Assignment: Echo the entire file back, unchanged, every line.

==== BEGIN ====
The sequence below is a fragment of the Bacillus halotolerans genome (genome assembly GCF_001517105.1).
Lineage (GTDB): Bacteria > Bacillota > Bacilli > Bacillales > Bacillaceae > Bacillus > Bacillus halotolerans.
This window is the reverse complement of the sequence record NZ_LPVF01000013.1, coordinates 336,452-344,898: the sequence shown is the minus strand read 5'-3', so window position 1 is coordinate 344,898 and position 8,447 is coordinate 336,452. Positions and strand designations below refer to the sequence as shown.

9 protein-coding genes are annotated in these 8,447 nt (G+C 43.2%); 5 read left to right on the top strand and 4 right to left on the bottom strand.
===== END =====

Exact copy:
The sequence below is a fragment of the Bacillus halotolerans genome (genome assembly GCF_001517105.1).
Lineage (GTDB): Bacteria > Bacillota > Bacilli > Bacillales > Bacillaceae > Bacillus > Bacillus halotolerans.
This window is the reverse complement of the sequence record NZ_LPVF01000013.1, coordinates 336,452-344,898: the sequence shown is the minus strand read 5'-3', so window position 1 is coordinate 344,898 and position 8,447 is coordinate 336,452. Positions and strand designations below refer to the sequence as shown.

9 protein-coding genes are annotated in these 8,447 nt (G+C 43.2%); 5 read left to right on the top strand and 4 right to left on the bottom strand.